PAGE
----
A disgruntled widower has decided to continue placing flowers on his wife’s memorial bench despite being informed he can only do so twice a year.
Daffodils were planted by Peter Lake, 93, in honor of his late wife Sheila, who died in May.
He later noticed they had been removed by maintenance workers who apologized but explained that they were simply doing their duties.
Family and friends can only lay floral tributes on their loved ones’ benches twice a year, according to Tenterden Town Council in Kent.
Following public outcry over a previous policy of only paying one tribute every year, the council softened its stance in December.
Many people are ‘uncomfortable’ sitting on a seat with flowers tied to it, according to the council, and floral tributes are frequently left to wither and perish.
Mr. Lake told Kent Online that he intends to continue breaking the law and that on Mother’s Day, he planned to leave flowers on the bench beside a placard stating that the municipality would remove the homage.
Mr. Lake added, “That will make people aware of what the council is doing and get people discussing.”
He questioned why the city council couldn’t adopt a policy of simply removing dead flowers.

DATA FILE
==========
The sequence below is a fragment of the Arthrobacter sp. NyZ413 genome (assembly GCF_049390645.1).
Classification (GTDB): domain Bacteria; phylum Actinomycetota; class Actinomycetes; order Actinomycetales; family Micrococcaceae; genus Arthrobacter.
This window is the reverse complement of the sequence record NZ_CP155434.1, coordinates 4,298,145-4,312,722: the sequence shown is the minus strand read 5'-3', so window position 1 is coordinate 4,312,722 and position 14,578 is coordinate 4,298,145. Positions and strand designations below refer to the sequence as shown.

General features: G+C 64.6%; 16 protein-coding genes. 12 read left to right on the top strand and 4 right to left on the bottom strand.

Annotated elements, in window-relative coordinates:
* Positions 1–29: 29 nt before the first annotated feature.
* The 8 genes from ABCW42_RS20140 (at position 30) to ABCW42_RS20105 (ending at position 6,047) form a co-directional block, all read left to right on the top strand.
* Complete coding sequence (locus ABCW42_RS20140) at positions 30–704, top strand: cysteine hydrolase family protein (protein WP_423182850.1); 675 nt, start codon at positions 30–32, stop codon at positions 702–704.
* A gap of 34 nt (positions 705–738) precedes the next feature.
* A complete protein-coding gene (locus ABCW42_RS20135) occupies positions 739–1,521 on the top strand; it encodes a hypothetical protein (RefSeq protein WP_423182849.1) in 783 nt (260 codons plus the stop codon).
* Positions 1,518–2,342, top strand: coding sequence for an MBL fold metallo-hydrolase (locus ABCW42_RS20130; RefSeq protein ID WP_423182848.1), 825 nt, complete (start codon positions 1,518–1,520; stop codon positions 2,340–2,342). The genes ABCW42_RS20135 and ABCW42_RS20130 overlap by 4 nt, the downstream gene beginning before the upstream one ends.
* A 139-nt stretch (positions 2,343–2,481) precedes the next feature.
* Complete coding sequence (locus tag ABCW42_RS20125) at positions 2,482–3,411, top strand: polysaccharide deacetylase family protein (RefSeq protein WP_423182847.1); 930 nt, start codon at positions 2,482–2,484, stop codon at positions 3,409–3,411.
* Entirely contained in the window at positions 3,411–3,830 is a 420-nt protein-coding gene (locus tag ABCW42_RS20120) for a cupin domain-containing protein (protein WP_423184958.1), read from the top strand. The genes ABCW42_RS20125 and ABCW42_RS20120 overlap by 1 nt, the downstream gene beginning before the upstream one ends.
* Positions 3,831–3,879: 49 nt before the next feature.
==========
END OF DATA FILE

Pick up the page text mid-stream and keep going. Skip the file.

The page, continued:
Chris Patterson, 63, whose spouse Colin died in 2017 at the age of 66 from a brain aneurysm, promised to fight the regulation last month, calling it “heavy-handed.”
Many mourners believed they owned the memorial benches after paying hundreds of pounds for them, but they were later informed that they were town council property.
“First and foremost, we fully recognize that laying flowers on memorial benches is a highly sensitive matter, which is why we reassessed our earlier decision,” a spokesman for Tenterden Town Council stated.
‘We have agreed that flowers can be placed on benches twice a year, on the anniversary of a loved one’s birth and death, and we have been encouraged by the positive feedback we have received from local residents who support our policy.’